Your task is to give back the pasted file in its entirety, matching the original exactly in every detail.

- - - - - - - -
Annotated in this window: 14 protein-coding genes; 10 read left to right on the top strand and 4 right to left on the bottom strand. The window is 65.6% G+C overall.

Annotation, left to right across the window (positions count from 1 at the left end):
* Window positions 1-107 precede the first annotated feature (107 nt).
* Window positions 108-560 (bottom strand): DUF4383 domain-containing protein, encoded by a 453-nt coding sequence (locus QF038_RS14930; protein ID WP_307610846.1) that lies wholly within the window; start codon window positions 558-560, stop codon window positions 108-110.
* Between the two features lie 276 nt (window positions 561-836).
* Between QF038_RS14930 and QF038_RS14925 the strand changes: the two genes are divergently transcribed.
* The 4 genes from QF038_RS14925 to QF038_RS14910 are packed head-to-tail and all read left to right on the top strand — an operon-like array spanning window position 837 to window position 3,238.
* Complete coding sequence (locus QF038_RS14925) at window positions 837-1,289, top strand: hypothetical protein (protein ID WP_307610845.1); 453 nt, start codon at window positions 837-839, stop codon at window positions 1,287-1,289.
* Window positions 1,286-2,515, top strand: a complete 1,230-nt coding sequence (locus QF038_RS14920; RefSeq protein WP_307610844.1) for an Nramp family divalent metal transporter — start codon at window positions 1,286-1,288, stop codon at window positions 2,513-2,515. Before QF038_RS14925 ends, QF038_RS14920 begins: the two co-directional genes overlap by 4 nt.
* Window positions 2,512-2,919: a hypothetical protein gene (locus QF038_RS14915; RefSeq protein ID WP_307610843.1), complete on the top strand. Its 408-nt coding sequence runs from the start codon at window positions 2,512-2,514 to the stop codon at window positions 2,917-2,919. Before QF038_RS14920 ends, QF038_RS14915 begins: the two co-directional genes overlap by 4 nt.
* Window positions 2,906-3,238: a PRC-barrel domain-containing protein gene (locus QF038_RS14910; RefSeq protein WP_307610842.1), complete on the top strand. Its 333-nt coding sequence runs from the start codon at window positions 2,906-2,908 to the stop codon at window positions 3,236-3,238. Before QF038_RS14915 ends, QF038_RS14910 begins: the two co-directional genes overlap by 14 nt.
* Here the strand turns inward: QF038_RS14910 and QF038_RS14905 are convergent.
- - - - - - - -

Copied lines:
Annotated in this window: 14 protein-coding genes; 10 read left to right on the top strand and 4 right to left on the bottom strand. The window is 65.6% G+C overall.

Annotation, left to right across the window (positions count from 1 at the left end):
* Window positions 1-107 precede the first annotated feature (107 nt).
* Window positions 108-560 (bottom strand): DUF4383 domain-containing protein, encoded by a 453-nt coding sequence (locus QF038_RS14930; protein ID WP_307610846.1) that lies wholly within the window; start codon window positions 558-560, stop codon window positions 108-110.
* Between the two features lie 276 nt (window positions 561-836).
* Between QF038_RS14930 and QF038_RS14925 the strand changes: the two genes are divergently transcribed.
* The 4 genes from QF038_RS14925 to QF038_RS14910 are packed head-to-tail and all read left to right on the top strand — an operon-like array spanning window position 837 to window position 3,238.
* Complete coding sequence (locus QF038_RS14925) at window positions 837-1,289, top strand: hypothetical protein (protein ID WP_307610845.1); 453 nt, start codon at window positions 837-839, stop codon at window positions 1,287-1,289.
* Window positions 1,286-2,515, top strand: a complete 1,230-nt coding sequence (locus QF038_RS14920; RefSeq protein WP_307610844.1) for an Nramp family divalent metal transporter — start codon at window positions 1,286-1,288, stop codon at window positions 2,513-2,515. Before QF038_RS14925 ends, QF038_RS14920 begins: the two co-directional genes overlap by 4 nt.
* Window positions 2,512-2,919: a hypothetical protein gene (locus QF038_RS14915; RefSeq protein ID WP_307610843.1), complete on the top strand. Its 408-nt coding sequence runs from the start codon at window positions 2,512-2,514 to the stop codon at window positions 2,917-2,919. Before QF038_RS14920 ends, QF038_RS14915 begins: the two co-directional genes overlap by 4 nt.
* Window positions 2,906-3,238: a PRC-barrel domain-containing protein gene (locus QF038_RS14910; RefSeq protein WP_307610842.1), complete on the top strand. Its 333-nt coding sequence runs from the start codon at window positions 2,906-2,908 to the stop codon at window positions 3,236-3,238. Before QF038_RS14915 ends, QF038_RS14910 begins: the two co-directional genes overlap by 14 nt.
* Here the strand turns inward: QF038_RS14910 and QF038_RS14905 are convergent.